far as any resulting findings.  Because of this, it's also clear to me that one
who puts stock in contemporary Biblical Criticism would not agree with his
assessment of it, and no one who already rejects the concept of human authorship
of the Torah, would have accepted the academic criticism to begin with.

Leah S. R. Gordon

From: Michael Rogovin <michael@...>
Date: Wed, Jun 3,2020 at 11:01 AM
Subject: Bible criticism

In response to Martin Stern (MJ 64#65): 

The flaw in his reasoning is that it only works if one accepts as a given that
the Torah was written by God word for word, and not through the agency of
people. This is an article of faith and not a statement that can be proven
through any human method of analysis. If one accepts this view (which is not
universal among orthodox thinkers and rabbis but is the popular faith statement
taught), then any approach that is applied to human-authored works is ab initio
irrelevant. Once you say that we don't know exactly what it means that God gave
us the Torah, then analysis is possible. One is a faith based paradigm. The
other is scientific (although it may have internal flaws as well).

Michael Rogovin


From: Keith Bierman <khbkhb@...>
Date: Tue, Jun 2,2020 at 02:01 PM
Subject: Priorities (was Minyanim not in accordance with government rules)

In my posting (MJ 64#65), I appeared to have written:

>  of mishmar [supervision]

My apologies for not proof reading the moderator's insertion more carefully. By
mishmar I did not intend hashgacha, I was referring to the ancient practice of
the Cohanim to take turns in the Temple. 

[Apologies to Keith for misunderstanding his intention but we do rely on members
to spot such errors and inform us at the approval stage though we prefer them to
put in translations themselves before submitting since not every reader will
have sufficient knowledge to understand their terminology - MOD]

If we have a congregation of several hundred (as we do in my neighborhood, where a
typical Shabbat could easily have 300 people) and the government caps public
gatherings at some number (anything larger than 10, and less than our normal
turnout) my thinking was that instead of a 'first come gets admitted' policy
should we establish a rotation?  During weekdays, where folks have taken to
streaming (zoom, etc. but let's not get into a discussion of whether that's
permissible, if so, what are the parameters), such a rotation might be even more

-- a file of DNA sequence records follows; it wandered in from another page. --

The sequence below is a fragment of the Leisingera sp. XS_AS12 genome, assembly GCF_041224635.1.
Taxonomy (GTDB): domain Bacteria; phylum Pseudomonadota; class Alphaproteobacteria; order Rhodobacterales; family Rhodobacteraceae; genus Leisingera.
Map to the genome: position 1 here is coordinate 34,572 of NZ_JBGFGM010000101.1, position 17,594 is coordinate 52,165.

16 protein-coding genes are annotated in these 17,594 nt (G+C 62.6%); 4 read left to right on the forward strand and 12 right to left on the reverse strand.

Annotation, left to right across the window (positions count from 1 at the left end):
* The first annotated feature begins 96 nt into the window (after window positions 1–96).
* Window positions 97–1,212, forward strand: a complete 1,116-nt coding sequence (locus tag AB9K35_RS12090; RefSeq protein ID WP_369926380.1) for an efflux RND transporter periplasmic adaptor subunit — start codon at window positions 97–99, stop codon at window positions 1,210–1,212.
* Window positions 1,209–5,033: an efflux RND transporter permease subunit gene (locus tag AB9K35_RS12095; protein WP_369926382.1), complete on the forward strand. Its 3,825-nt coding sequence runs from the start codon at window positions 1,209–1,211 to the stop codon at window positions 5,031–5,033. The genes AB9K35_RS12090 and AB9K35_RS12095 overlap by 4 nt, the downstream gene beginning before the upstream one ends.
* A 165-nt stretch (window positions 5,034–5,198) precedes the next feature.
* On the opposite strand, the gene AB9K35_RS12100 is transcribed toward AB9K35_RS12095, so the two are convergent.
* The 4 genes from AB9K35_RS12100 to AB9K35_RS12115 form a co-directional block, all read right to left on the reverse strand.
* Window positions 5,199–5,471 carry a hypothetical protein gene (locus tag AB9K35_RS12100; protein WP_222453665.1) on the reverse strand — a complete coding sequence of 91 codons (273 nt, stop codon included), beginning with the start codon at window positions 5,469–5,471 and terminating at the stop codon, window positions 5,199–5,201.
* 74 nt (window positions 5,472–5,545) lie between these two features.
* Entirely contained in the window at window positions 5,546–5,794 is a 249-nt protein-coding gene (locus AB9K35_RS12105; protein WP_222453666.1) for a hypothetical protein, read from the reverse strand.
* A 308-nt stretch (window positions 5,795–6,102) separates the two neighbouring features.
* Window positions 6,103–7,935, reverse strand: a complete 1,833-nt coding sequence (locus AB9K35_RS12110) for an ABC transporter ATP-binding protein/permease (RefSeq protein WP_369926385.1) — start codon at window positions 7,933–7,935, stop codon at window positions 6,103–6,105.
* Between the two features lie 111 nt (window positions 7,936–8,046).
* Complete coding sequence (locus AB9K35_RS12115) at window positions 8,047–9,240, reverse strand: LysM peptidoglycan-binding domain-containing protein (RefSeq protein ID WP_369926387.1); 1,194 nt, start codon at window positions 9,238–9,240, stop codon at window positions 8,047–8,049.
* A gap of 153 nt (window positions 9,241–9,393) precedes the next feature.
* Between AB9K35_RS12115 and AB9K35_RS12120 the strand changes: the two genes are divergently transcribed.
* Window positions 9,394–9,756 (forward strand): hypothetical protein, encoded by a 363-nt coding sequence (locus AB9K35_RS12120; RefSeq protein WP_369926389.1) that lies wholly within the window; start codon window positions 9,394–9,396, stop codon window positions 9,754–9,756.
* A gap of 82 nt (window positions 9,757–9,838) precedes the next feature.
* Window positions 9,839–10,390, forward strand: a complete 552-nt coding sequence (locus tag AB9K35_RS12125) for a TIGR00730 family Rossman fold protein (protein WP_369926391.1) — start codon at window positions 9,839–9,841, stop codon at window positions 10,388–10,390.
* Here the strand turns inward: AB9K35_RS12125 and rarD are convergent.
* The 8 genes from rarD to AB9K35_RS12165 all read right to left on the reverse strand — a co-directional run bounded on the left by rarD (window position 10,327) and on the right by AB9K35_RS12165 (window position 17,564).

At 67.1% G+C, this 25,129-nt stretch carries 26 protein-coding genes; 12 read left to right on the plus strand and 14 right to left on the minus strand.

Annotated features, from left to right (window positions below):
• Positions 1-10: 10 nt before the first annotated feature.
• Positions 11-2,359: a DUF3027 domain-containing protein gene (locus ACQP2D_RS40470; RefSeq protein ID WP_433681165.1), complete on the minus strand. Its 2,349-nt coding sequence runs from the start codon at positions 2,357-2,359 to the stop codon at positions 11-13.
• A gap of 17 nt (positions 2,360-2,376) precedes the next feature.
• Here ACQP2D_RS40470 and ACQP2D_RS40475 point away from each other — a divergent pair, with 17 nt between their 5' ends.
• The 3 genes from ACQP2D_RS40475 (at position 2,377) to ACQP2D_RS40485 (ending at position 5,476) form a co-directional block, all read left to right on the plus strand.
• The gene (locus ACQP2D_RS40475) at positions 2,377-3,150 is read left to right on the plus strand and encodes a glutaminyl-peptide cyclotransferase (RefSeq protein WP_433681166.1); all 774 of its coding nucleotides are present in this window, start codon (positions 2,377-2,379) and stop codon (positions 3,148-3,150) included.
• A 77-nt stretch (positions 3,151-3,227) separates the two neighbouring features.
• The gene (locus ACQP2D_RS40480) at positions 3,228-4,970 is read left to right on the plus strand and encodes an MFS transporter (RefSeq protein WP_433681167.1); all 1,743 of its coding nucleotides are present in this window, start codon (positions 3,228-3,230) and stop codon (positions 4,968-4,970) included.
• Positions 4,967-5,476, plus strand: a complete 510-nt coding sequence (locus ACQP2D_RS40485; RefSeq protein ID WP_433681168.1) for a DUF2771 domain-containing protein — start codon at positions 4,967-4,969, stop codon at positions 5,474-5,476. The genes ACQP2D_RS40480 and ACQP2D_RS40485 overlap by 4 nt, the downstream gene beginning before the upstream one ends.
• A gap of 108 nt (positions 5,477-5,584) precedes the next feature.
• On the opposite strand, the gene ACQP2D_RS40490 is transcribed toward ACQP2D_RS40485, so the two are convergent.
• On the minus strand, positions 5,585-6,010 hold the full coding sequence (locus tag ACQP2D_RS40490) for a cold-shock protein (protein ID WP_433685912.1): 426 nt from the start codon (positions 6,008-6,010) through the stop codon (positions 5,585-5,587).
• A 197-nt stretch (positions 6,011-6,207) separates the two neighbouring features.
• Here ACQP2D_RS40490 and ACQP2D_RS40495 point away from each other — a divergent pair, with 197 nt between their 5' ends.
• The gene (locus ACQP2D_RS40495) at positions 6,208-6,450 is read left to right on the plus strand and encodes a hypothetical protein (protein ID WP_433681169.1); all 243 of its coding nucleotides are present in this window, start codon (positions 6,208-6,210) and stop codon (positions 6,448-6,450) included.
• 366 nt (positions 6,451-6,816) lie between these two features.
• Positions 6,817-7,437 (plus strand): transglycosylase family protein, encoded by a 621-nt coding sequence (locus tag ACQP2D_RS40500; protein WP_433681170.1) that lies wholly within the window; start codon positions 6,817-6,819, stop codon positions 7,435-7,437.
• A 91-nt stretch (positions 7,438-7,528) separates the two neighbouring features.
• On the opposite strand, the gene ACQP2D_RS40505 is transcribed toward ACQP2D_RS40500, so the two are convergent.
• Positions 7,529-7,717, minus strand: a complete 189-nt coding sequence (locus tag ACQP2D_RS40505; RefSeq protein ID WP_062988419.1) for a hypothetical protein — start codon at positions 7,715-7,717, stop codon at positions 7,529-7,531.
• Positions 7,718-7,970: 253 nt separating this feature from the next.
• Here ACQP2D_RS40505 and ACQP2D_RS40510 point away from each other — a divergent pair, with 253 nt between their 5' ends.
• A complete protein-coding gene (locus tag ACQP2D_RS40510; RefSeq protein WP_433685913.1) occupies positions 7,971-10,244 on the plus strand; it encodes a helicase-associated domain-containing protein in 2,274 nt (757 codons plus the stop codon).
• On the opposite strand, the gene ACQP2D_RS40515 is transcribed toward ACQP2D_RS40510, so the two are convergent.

critical (whatever rules we picked for Shabbat, I'm morally certain we'd always
have a minyan. But during the week people are unlikely to keep trying once
they've been turned away once ... and during the week, I'd think we'd need to
ensure that anyone with a chiyuv (an obligation, typically to say kaddish or
daven on behalf of a relative) should be ensured a place in the rota.


From: Martin Stern <md.stern@...>
Date: Sun, Jun 7,2020 at 04:01 AM
Subject: Some more incongruous choices of words?

I wrote (MJ 64#65):

> Haim Snyder wrote (MJ 64#64):
>> In response to Martin Stern's second observation (MJ 64#63):
>>> 2. In Ps. 136, surely verses 17 and 18 should come after verses 19 and 20.
>>> AFAIK there were no 'kings' defeated, apart from the king of Arad (Num.
>>> 21:1-3), before the defeat of Sichon and Og, let alone any whose lands
>>> became part of the heritage of the Jewish people.
>> I think the answer is given in Ps. 135 which we say immediately before Ps.
>> 136. Verses 10 to 12 are similar in intent, but there, in verse 11, is an
>> addition "and all the kingdoms of Canaan."
> ...
> Haim's observation may solve this by positing an implied "copy and paste
> [gezeirah shavah?]" from the Ps. 135 but that raises a further question. If
> Ps. 135 has this extra phrase, why is there not a similar verse in Ps. 136
> after verse 20 such as "and all the kingdoms of Canaan, for His mercy is
> eternal", which would remove any possible misunderstanding?
> ,,,

I just noticed a slight variation in the choice of words between the two
psalms. Ps. 135:12 refers to "an inheritance for Yisrael His people [AMO]"
whereas Ps. 136:22 changes this to "an inheritance for Yisrael His servant

Is this difference significant and, if so, does it shed any light on why "and
all the kingdoms of Canaan" is not explicitly mentioned in the latter psalm?

Martin Stern


End of Volume 64 Issue 66